These are all strategies Assist has recommended before and if they are the precursors for feeling joy or feeling joy more frequently, even better!
And if joy is the secret sauce that can result from wellbeing habits when exposed to positive experiences, I am all in.
Today, Assist’s Doubling Down with Gratitude Silent Auction opens. There are many items in the Silent Auction that fill me with joy—we are not all the same—and I have been excitedly waiting to bid on some. I bid on about four as soon as the auction opened, and right after Eileen bid on a piece of art which is currently sitting in her office. It gives her so much joy that she wants to make it permanent.
What did I bid on?
My first was tickets—third row on the floor—to see Bryan Adams. I have seen him before, and his show is energetic and excellent. It brings joy (and I didn’t think I was that big a Bryan Adams fan before that first show!) I was promptly outbid by new auction nemesis (you know who you are!) and I am going to wait in the weeds for a little bit. But we also have tickets for the Edmonton Symphony and the Calgary Philharmonic as well as some really cool theatre events.
My second bid was on the diamond ring from Troy Shoppe Jewellers. That’s my hand modelling the ring. It happens to be my size…. But Troy Shoppe Jewellers will size the ring if someone else outbids me. The colours in it bring me joy, running in a pastel rainbow of hues.
My third bid was on one of my donated items—a private class at my fitness studio. About six years ago, a friend invited me to a barre class. I had tried many different fitness programs, but barre somehow worked for me—I felt like I was connecting to something meaningful to me through the program and through the warmth and caring attitude of the studio. It truly is my happy place—and I drive across the city to get there. I have a membership and can go anytime by myself (which I highly recommend!) but I love the idea of inviting friends to a private class. The private class can be barre, Pilates, or strength classes that use ten-pound weights for an hour. You won’t see me at that one. You do you. I do me. The world is in sync, and the barre studio is my happy place.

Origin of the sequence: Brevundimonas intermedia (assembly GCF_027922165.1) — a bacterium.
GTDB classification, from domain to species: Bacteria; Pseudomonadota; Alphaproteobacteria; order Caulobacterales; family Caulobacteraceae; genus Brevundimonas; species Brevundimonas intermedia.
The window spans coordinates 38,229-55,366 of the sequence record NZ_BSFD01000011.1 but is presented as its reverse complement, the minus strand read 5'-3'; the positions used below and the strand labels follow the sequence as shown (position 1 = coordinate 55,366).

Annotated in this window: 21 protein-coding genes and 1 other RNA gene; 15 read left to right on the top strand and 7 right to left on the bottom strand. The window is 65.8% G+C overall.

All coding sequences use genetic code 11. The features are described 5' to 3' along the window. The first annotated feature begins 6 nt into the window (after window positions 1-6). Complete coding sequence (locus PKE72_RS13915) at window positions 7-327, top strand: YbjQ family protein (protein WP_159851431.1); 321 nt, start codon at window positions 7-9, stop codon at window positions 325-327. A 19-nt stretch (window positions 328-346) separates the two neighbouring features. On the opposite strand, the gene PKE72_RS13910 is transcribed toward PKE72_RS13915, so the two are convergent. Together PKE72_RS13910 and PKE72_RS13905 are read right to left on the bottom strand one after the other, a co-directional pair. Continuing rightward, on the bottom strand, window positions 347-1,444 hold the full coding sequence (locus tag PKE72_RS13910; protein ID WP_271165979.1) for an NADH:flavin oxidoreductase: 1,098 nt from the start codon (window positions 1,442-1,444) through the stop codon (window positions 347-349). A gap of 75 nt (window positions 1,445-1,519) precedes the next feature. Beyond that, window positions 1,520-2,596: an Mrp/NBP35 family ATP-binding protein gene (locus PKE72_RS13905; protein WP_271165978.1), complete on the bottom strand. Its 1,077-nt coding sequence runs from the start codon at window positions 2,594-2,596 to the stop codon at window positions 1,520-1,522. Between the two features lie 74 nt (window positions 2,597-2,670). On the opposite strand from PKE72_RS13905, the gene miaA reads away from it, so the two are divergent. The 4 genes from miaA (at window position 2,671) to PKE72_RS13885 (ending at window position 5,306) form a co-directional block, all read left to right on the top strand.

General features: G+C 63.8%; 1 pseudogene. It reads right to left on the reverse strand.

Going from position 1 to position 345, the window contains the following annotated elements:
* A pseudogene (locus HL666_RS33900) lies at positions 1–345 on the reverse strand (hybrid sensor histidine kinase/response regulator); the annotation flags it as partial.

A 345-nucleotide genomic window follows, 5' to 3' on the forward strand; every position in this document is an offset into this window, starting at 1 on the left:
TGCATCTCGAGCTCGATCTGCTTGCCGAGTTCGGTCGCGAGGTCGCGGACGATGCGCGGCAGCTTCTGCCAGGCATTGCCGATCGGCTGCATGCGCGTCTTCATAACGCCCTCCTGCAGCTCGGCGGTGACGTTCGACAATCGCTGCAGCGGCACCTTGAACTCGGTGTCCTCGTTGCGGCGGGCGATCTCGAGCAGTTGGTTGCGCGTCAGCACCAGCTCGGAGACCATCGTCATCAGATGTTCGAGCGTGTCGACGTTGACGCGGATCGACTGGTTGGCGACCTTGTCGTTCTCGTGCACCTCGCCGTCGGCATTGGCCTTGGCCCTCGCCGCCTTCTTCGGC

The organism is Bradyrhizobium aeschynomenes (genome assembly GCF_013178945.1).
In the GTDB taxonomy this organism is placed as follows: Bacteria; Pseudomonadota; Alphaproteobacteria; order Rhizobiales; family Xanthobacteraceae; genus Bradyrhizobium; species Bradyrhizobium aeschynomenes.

I am very excited about a couple of items that haven’t landed on the website yet—keep your eyes open and your bidding fingers ready.
The Princess Bride basket, Kitty Loving basket, amazing artwork, restaurants, outdoor activities... So many items. How to choose?
I am considering bidding on the fly-fishing river float for a friend—as long as I don’t have to go. It would make a wonderful present.
And when I take myself out of looking at what might bring me joy, and think about buying gifts for others, I feel even better.
Thank you to all of our wonderful sponsors and donors—I am so very grateful that you have delivered tangible support to Assist.
And I can’t wait to hear what items are bringing you joy, whether it is something that would make you feel special (it is okay if material items bring you joy!) or that connects you with people and activities you love. Feel joy and support Assist—it doesn’t get much better than that.